Seahorses?? Worth it


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hey guys ive been interested in getting a seahorse for my 29 gallon tank. I was wondering if anyone could give me some advice on these things and if they are really hard to take care of. i dont know much about them so anything would be appreciated.
they are usually best in a passive calmer aquarium. I wouldnt suggest them in a tank with a lot of branching coral, and certainly not stinging corals.
Actually, the more branchlike things in the tank, the better... the horses spend about 90% of their time hitched to something, and they need various spots around the tank to hitch to, in different flow and lighting conditions to be "happy". I agree with the stinging part.... If your corals sting at all, they're not right for a seahorse tank.

The biggest thing to consider is that Seahorses will need to be the reason for everything else you do in that tank.

First off, Taller is better than wide, since they are vertically oriented animals. I started with a regular 29gal, and it was enough to get them happy and mating, but they are better served with more height then length.

The other fish (if any) will need to be very slow moving and cannot be aggressive feeders who will steal the food from the seahorses. Gobies are great companions for seahorses and come in many shapes and sizes.

They don't tolerate intense lighting very well, so it's reccomended that you only use up to power compact lighting, which will limit the types of corals you can put in the tank. Mushrooms and zoos are great, and most Gorgonians are IDEAL for seahorses (branch city, baby...). They need places in the tank where they can get out of the light when they need a break, so you'll have to do a lot of creative positioning to create good hitching spots in various environs within your tank.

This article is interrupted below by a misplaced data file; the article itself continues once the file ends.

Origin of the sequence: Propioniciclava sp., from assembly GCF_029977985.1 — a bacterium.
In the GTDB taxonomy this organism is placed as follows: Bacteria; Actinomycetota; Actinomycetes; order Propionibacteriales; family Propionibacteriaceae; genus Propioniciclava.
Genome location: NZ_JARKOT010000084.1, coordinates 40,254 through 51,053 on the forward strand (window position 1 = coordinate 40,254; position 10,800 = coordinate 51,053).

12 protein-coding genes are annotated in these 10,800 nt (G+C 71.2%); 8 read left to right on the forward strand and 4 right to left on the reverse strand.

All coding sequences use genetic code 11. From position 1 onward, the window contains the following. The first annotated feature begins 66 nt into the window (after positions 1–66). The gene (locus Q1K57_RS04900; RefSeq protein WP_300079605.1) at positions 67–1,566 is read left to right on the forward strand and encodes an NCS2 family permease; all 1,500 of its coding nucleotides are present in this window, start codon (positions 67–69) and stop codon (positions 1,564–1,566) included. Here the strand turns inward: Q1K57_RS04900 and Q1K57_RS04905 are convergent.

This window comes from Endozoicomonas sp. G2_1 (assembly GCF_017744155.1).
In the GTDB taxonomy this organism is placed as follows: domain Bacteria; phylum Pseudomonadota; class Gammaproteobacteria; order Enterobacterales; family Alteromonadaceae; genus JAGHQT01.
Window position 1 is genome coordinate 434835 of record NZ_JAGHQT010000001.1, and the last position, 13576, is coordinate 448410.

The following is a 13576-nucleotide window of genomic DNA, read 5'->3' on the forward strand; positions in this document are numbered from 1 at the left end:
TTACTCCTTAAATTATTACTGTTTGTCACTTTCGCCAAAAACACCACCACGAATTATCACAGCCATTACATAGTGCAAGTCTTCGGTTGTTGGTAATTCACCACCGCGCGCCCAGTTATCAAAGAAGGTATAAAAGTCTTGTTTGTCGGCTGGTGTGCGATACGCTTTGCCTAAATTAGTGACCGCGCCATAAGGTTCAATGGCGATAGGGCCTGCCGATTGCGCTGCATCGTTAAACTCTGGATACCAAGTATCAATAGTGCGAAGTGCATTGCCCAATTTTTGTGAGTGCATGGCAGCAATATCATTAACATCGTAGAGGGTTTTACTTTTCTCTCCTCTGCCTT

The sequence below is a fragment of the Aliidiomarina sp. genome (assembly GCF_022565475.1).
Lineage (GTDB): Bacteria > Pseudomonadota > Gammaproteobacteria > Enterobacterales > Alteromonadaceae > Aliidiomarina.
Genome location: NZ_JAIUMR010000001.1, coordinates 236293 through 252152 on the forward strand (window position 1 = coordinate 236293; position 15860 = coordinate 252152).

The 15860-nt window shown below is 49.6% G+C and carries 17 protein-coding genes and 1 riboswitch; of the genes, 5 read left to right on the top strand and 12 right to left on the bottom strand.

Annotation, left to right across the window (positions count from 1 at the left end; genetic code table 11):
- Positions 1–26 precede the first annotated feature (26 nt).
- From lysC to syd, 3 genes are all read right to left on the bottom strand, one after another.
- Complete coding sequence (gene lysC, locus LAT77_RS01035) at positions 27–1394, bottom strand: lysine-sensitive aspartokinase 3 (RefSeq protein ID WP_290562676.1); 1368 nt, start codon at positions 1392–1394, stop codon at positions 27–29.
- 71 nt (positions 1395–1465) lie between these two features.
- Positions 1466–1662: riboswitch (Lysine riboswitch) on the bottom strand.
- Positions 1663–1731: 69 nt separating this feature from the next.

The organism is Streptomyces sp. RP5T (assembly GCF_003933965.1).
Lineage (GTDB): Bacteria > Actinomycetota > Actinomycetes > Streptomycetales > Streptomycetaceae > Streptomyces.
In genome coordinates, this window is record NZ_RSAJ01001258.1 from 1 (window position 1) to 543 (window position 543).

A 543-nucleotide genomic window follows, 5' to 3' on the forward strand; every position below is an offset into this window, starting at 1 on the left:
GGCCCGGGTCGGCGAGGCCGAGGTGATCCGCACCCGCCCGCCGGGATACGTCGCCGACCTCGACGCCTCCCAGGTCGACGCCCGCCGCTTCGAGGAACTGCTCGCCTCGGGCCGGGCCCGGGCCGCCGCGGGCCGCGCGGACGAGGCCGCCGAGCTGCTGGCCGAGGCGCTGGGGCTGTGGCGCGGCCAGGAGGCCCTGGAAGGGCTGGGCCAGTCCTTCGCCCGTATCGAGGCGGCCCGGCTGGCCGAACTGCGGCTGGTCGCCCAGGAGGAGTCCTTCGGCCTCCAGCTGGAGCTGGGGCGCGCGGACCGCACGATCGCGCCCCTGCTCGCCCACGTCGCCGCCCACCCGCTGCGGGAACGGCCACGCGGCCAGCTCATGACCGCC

Flow is a concern... in general, you need a low flow rate, or more precisely a gentle flow rate in the tank. MOST seahorses prefer a slow gentle current, and this will help food move by them slowly, since they hunt, target, and snick very slowly. I will say that two of my seahorses LOVE the current though, and spend a good part of the day hitched onto something getting blown around.

Feeding is a big issue, since they prefer to have their food moving when they hunt it... but they can be fairly easily trained to accept frozen food, though whatever you feed it needs to be enriched with a vitamin/fat/nutrient supplement. With seahorses, I found both through research and my own experience, that since when they eat a lot of the food particles get pushed out their gills, that this leads to an excess of waste food particles in the water which you really cant do anything about it, so a good skimmer, phos reactor, and a SERIOUS cleanup crew are vital.
Many keepers feed twice daily, but many others feed only one big meal... The thing is, they don't have stomachs, so they need something like copepods or whatnot to snack on between feedings. It is also recommended that you don't go more then 48 hours betwen feeedings... if you are using a nutritional enricher (which you should) you should have one fast day per week, and you can use that to your advantage to go away fro a weekend... feed on friday, skip saturday, feed on sunday. But any longer than that, you're going to have to have someone come over and feed the tank.

Physics and tank arrangement are very important. They need room to perform their courtship and greeting rituals, which means they need at least a few places where they have a complete vertical path from the bottom to the top of the tank (since mating occurs with them traveling vertically from bottom to top and back over and over) and they need some floor space across the bottom of the tank from side to side for other dancing displays. You have to make sure that the vertical spaces are not interrupted by extreme currents which would blow them around while trying to mate and make them drop the eggs.